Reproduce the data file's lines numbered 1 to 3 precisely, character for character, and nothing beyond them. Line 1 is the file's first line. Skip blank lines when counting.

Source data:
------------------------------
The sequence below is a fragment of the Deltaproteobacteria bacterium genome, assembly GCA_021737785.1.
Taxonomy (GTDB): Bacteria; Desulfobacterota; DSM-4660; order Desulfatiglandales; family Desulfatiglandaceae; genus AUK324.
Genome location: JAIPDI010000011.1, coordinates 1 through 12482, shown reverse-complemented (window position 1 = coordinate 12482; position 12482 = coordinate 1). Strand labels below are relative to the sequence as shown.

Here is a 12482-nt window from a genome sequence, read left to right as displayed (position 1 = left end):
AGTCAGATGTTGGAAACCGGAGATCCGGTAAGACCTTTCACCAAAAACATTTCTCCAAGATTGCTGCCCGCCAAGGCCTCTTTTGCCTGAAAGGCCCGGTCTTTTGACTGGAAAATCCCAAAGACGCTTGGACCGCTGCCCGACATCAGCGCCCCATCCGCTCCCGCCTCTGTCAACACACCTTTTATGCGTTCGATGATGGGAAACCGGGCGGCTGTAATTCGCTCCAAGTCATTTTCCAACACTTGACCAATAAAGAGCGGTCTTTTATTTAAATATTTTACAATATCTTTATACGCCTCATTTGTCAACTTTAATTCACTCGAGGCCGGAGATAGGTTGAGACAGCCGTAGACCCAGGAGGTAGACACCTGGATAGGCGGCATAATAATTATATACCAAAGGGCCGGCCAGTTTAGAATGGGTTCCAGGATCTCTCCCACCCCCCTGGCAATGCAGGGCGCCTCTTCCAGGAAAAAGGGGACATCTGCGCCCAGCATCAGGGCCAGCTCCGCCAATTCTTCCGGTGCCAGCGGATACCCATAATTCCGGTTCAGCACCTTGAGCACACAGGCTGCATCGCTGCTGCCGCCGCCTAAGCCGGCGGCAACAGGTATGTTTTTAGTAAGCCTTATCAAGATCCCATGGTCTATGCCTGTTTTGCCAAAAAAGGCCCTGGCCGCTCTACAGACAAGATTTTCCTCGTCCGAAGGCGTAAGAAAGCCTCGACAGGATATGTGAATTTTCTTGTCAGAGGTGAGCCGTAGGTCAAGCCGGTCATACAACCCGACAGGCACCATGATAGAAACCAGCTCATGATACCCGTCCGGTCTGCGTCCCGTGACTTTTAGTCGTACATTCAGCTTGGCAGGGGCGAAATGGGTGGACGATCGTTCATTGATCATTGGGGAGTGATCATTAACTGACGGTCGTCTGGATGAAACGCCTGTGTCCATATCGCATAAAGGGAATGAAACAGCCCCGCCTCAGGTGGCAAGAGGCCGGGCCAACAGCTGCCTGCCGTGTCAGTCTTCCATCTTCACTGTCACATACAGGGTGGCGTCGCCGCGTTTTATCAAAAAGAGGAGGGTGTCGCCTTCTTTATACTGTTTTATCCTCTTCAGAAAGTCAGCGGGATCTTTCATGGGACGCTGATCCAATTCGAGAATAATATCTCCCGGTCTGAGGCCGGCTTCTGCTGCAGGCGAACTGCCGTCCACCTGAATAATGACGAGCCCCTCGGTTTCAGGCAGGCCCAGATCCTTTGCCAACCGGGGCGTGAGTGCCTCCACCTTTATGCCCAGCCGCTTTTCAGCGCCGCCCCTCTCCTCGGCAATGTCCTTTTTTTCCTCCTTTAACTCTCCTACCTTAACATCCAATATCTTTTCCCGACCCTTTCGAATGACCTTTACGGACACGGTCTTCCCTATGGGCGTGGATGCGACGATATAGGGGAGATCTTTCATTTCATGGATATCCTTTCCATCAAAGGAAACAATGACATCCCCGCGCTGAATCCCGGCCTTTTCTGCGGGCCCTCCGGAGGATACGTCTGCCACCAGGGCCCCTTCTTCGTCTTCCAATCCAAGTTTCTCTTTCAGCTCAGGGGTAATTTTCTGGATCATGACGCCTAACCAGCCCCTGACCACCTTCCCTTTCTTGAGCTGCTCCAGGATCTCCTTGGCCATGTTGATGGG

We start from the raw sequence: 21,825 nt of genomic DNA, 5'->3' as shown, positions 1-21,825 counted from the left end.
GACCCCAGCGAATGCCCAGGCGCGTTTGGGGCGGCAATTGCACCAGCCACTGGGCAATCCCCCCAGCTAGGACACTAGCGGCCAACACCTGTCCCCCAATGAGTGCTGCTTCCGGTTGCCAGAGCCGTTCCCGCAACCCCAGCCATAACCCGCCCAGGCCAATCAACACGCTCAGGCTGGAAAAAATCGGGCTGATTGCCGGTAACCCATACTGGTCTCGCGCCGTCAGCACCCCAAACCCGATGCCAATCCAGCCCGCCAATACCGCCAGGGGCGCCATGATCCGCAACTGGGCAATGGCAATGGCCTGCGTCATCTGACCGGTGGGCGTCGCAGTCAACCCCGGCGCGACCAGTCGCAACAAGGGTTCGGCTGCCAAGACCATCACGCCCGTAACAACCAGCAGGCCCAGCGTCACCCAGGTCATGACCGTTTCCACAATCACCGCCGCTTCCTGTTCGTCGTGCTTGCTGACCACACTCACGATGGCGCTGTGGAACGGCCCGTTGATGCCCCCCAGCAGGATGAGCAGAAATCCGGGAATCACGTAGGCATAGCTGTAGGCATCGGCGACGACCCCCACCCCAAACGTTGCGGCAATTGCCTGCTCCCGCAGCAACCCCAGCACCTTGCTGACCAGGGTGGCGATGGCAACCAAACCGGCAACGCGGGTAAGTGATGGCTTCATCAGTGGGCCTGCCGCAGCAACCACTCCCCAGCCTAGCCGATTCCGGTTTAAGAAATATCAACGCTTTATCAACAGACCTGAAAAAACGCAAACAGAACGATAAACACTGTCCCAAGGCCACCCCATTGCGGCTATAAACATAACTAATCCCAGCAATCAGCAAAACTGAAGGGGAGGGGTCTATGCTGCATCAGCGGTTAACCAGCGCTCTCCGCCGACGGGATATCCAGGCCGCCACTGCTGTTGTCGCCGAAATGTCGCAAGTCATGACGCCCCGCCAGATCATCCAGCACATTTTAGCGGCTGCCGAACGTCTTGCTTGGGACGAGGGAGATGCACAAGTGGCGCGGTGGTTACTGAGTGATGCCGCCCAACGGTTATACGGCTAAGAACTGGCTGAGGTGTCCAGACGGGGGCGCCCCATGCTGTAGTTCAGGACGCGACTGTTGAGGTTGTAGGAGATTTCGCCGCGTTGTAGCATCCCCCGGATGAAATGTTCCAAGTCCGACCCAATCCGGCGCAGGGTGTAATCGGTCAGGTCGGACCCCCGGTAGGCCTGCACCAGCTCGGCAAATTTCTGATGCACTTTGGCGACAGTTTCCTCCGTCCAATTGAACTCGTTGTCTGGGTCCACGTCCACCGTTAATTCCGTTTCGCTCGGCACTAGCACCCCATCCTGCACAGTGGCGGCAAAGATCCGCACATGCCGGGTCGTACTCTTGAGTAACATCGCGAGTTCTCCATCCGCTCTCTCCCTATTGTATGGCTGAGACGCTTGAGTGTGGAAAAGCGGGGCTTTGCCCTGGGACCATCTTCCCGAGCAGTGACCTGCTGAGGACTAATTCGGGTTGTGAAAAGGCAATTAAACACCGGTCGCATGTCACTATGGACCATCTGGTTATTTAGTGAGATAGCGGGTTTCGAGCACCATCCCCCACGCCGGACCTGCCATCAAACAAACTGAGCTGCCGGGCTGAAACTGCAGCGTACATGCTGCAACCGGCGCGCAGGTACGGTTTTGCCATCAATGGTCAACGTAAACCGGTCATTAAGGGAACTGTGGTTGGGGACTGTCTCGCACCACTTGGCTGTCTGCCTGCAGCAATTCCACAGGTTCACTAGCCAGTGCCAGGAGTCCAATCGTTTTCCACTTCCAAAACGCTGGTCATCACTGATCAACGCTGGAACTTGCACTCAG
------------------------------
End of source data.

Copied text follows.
The sequence below is a fragment of the Deltaproteobacteria bacterium genome, assembly GCA_021737785.1.
Taxonomy (GTDB): Bacteria; Desulfobacterota; DSM-4660; order Desulfatiglandales; family Desulfatiglandaceae; genus AUK324.
Genome location: JAIPDI010000011.1, coordinates 1 through 12482, shown reverse-complemented (window position 1 = coordinate 12482; position 12482 = coordinate 1). Strand labels below are relative to the sequence as shown.